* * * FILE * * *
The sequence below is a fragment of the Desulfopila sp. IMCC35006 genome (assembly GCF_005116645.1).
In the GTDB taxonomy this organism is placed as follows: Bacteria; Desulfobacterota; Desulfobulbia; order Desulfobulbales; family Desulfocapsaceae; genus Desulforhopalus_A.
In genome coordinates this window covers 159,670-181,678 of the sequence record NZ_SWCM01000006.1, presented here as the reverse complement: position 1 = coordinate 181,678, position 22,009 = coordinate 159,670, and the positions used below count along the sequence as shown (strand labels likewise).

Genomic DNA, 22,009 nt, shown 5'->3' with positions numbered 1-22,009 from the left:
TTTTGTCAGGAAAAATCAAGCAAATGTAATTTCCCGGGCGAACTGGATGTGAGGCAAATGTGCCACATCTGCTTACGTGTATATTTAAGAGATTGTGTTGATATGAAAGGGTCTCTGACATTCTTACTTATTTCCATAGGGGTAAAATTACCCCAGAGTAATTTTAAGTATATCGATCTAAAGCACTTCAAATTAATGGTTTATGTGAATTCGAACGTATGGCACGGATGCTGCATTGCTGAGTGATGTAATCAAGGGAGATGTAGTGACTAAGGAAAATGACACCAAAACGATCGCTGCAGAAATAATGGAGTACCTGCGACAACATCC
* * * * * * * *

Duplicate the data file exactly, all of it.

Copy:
The sequence below is a fragment of the Desulfopila sp. IMCC35006 genome (assembly GCF_005116645.1).
In the GTDB taxonomy this organism is placed as follows: Bacteria; Desulfobacterota; Desulfobulbia; order Desulfobulbales; family Desulfocapsaceae; genus Desulforhopalus_A.
In genome coordinates this window covers 159,670-181,678 of the sequence record NZ_SWCM01000006.1, presented here as the reverse complement: position 1 = coordinate 181,678, position 22,009 = coordinate 159,670, and the positions used below count along the sequence as shown (strand labels likewise).

Genomic DNA, 22,009 nt, shown 5'->3' with positions numbered 1-22,009 from the left:
TTTTGTCAGGAAAAATCAAGCAAATGTAATTTCCCGGGCGAACTGGATGTGAGGCAAATGTGCCACATCTGCTTACGTGTATATTTAAGAGATTGTGTTGATATGAAAGGGTCTCTGACATTCTTACTTATTTCCATAGGGGTAAAATTACCCCAGAGTAATTTTAAGTATATCGATCTAAAGCACTTCAAATTAATGGTTTATGTGAATTCGAACGTATGGCACGGATGCTGCATTGCTGAGTGATGTAATCAAGGGAGATGTAGTGACTAAGGAAAATGACACCAAAACGATCGCTGCAGAAATAATGGAGTACCTGCGACAACATCC